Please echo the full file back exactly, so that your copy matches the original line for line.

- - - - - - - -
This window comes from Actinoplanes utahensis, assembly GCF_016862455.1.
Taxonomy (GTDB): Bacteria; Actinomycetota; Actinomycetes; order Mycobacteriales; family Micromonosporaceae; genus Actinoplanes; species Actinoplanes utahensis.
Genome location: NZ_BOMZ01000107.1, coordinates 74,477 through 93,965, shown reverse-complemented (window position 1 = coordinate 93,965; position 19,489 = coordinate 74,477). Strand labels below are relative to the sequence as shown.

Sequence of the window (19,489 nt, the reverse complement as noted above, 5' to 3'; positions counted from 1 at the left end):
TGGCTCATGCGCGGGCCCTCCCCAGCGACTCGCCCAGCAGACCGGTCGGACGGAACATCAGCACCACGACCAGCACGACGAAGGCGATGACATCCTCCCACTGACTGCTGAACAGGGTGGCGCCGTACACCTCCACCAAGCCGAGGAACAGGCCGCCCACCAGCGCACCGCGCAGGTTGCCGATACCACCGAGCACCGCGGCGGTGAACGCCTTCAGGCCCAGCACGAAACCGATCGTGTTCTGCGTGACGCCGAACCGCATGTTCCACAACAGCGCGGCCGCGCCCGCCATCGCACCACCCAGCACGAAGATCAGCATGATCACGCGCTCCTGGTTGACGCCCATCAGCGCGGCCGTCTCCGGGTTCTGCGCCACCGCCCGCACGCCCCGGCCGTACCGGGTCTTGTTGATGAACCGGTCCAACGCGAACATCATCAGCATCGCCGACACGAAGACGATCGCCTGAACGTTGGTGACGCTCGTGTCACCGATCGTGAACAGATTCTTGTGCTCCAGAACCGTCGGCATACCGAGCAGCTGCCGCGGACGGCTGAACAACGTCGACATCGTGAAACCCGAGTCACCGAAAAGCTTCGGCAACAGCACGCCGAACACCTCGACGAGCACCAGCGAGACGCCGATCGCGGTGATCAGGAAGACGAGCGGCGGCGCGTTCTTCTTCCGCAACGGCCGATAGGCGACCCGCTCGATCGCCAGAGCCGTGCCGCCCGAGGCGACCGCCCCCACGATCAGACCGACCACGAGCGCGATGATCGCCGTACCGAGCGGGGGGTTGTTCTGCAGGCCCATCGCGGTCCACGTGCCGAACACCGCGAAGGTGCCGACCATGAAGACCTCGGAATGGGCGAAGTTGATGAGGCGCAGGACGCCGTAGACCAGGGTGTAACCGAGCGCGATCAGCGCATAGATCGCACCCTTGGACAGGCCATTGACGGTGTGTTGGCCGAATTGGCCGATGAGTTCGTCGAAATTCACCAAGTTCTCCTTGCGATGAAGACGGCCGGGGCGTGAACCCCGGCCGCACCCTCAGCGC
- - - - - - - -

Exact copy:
This window comes from Actinoplanes utahensis, assembly GCF_016862455.1.
Taxonomy (GTDB): Bacteria; Actinomycetota; Actinomycetes; order Mycobacteriales; family Micromonosporaceae; genus Actinoplanes; species Actinoplanes utahensis.
Genome location: NZ_BOMZ01000107.1, coordinates 74,477 through 93,965, shown reverse-complemented (window position 1 = coordinate 93,965; position 19,489 = coordinate 74,477). Strand labels below are relative to the sequence as shown.

Sequence of the window (19,489 nt, the reverse complement as noted above, 5' to 3'; positions counted from 1 at the left end):
TGGCTCATGCGCGGGCCCTCCCCAGCGACTCGCCCAGCAGACCGGTCGGACGGAACATCAGCACCACGACCAGCACGACGAAGGCGATGACATCCTCCCACTGACTGCTGAACAGGGTGGCGCCGTACACCTCCACCAAGCCGAGGAACAGGCCGCCCACCAGCGCACCGCGCAGGTTGCCGATACCACCGAGCACCGCGGCGGTGAACGCCTTCAGGCCCAGCACGAAACCGATCGTGTTCTGCGTGACGCCGAACCGCATGTTCCACAACAGCGCGGCCGCGCCCGCCATCGCACCACCCAGCACGAAGATCAGCATGATCACGCGCTCCTGGTTGACGCCCATCAGCGCGGCCGTCTCCGGGTTCTGCGCCACCGCCCGCACGCCCCGGCCGTACCGGGTCTTGTTGATGAACCGGTCCAACGCGAACATCATCAGCATCGCCGACACGAAGACGATCGCCTGAACGTTGGTGACGCTCGTGTCACCGATCGTGAACAGATTCTTGTGCTCCAGAACCGTCGGCATACCGAGCAGCTGCCGCGGACGGCTGAACAACGTCGACATCGTGAAACCCGAGTCACCGAAAAGCTTCGGCAACAGCACGCCGAACACCTCGACGAGCACCAGCGAGACGCCGATCGCGGTGATCAGGAAGACGAGCGGCGGCGCGTTCTTCTTCCGCAACGGCCGATAGGCGACCCGCTCGATCGCCAGAGCCGTGCCGCCCGAGGCGACCGCCCCCACGATCAGACCGACCACGAGCGCGATGATCGCCGTACCGAGCGGGGGGTTGTTCTGCAGGCCCATCGCGGTCCACGTGCCGAACACCGCGAAGGTGCCGACCATGAAGACCTCGGAATGGGCGAAGTTGATGAGGCGCAGGACGCCGTAGACCAGGGTGTAACCGAGCGCGATCAGCGCATAGATCGCACCCTTGGACAGGCCATTGACGGTGTGTTGGCCGAATTGGCCGATGAGTTCGTCGAAATTCACCAAGTTCTCCTTGCGATGAAGACGGCCGGGGCGTGAACCCCGGCCGCACCCTCAGCGC